Skip links need to be at least temporarily visible
Many sites use skip links as a way of helping people who do not use a mouse to quickly jump to the main content. It can be very useful, which I notice myself as I often use my keyboard to navigate instead of the mouse.
One problem that I run into on some sites is that the skip links are hidden. It’s a bit strange that after realising that skip links can be beneficial and adding them to a site, the developer or designer then hides them, either from everybody or from everybody but screen reader users.
In both cases, the skip links are visually hidden at all times unless you turn off CSS. Not very accessible.
In the case of skip links being hidden from almost everybody (they are visible only to people who use a browser with no CSS support), the links are hidden with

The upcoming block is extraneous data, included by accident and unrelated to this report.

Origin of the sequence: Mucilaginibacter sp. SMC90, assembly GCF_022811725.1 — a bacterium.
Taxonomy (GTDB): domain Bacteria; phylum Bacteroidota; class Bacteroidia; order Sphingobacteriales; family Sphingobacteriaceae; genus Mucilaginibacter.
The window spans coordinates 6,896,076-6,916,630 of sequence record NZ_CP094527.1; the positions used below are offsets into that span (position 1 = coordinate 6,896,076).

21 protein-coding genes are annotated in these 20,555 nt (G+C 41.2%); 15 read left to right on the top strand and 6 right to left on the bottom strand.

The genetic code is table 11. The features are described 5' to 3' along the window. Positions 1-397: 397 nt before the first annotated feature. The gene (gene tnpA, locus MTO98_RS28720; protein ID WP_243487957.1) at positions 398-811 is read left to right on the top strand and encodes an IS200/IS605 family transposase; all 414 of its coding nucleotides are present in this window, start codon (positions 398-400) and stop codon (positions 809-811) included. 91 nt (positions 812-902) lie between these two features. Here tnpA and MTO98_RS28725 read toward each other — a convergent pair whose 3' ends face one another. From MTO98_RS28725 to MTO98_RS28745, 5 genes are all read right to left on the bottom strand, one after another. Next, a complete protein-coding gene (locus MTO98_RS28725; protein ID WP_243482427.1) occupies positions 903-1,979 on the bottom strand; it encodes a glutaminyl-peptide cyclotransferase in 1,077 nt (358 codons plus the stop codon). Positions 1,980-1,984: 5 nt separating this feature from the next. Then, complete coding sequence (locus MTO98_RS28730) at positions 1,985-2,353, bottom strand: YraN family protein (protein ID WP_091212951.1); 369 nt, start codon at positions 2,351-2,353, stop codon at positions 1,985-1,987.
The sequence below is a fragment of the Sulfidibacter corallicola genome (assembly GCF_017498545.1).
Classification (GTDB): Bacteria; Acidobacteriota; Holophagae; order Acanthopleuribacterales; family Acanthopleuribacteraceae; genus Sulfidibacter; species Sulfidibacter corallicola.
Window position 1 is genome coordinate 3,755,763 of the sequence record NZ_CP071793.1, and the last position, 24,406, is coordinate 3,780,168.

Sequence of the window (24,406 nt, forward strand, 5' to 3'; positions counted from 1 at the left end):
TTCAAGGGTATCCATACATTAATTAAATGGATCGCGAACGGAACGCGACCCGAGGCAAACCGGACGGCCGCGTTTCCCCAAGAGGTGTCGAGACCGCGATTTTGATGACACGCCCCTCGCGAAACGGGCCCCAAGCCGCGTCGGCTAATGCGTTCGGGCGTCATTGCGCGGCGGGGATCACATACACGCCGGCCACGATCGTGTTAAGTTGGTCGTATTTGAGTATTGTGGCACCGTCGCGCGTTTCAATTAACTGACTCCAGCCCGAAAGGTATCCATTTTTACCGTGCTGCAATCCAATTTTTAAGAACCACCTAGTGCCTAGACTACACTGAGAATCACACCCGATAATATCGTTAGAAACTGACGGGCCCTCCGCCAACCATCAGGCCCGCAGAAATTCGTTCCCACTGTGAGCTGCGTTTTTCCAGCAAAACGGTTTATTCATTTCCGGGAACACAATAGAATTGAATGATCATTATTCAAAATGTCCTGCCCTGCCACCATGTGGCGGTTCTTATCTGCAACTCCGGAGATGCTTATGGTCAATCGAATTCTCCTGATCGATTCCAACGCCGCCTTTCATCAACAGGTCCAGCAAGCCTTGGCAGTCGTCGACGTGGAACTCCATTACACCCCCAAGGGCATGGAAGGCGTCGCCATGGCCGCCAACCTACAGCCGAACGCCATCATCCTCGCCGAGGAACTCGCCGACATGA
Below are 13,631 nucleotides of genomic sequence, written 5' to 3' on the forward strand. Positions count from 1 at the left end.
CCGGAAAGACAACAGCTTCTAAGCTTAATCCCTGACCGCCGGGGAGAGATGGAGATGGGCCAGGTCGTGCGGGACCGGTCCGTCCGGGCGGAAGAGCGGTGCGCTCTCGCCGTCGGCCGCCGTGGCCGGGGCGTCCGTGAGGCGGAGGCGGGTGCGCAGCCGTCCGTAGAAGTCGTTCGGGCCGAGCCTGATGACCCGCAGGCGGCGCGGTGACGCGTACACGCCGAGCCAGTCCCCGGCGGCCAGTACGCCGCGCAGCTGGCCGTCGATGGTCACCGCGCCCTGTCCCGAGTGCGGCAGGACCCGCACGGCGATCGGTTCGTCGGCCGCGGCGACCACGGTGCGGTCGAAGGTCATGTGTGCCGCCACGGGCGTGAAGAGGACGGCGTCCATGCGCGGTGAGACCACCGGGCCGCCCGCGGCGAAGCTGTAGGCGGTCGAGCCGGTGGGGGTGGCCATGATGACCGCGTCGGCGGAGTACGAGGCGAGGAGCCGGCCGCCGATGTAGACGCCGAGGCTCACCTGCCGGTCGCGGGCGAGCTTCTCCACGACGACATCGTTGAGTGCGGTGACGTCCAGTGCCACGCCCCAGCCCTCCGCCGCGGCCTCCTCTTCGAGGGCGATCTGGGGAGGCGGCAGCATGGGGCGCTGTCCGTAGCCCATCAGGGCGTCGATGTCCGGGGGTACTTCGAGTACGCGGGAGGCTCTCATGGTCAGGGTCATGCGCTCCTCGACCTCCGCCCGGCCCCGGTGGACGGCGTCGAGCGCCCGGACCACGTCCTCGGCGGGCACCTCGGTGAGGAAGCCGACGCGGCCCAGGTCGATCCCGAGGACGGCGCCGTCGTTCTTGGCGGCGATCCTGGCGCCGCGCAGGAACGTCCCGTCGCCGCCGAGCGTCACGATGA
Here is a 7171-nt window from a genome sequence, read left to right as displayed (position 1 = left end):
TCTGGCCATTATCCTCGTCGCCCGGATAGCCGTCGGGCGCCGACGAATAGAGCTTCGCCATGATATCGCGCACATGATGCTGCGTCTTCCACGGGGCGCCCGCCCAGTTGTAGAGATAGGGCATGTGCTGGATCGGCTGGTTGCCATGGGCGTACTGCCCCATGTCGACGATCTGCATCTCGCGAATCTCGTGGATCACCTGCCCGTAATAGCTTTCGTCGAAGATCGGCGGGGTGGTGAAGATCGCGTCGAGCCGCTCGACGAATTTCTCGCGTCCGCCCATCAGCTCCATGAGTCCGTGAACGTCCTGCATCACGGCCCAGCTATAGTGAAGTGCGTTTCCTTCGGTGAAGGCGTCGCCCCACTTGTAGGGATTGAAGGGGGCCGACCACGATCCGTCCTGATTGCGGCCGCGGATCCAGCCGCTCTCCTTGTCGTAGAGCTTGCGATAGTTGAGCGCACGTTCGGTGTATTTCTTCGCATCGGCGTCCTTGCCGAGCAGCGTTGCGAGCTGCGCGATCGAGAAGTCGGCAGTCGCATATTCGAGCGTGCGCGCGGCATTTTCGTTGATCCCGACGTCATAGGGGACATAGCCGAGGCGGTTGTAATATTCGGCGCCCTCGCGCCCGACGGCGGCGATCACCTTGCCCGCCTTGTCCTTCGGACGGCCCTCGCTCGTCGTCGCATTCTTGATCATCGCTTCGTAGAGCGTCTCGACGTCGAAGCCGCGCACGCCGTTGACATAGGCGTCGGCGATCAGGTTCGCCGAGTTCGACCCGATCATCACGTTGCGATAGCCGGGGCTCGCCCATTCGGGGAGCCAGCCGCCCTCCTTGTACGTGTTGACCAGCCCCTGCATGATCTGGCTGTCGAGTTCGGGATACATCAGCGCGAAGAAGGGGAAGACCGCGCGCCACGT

display:none. As I mention in Hiding with CSS: Problems and solutions,
display:none really means “Pretend that this element doesn’t exist. Do not display it, print it, or speak its contents.”
In the other case, when skip links are useful only to people who use a browser with no CSS support or use a screen reader, they are positioned outside the visible area of the viewport with the off-left technique, or a variant of it.
While this makes skip links technically possible to use without disabling CSS, it can be very hard to realise that they exist and where they will take you, since the only visual feedback you get is that nothing seems to happen when you tab into the page. If you look carefully at your browser’s status bar you may see the target of the skip link, but more often than not it will not tell you enough.
Better: Visible on focus
If you, for whatever reason, cannot use skip links that are always visible, at least use Links that become visible with keyboard focus. That way they aren’t completely hidden from those who benefit from them being there.
This post is a Quick Tip. Background info is available in Quick Tips for web developers and web designers.
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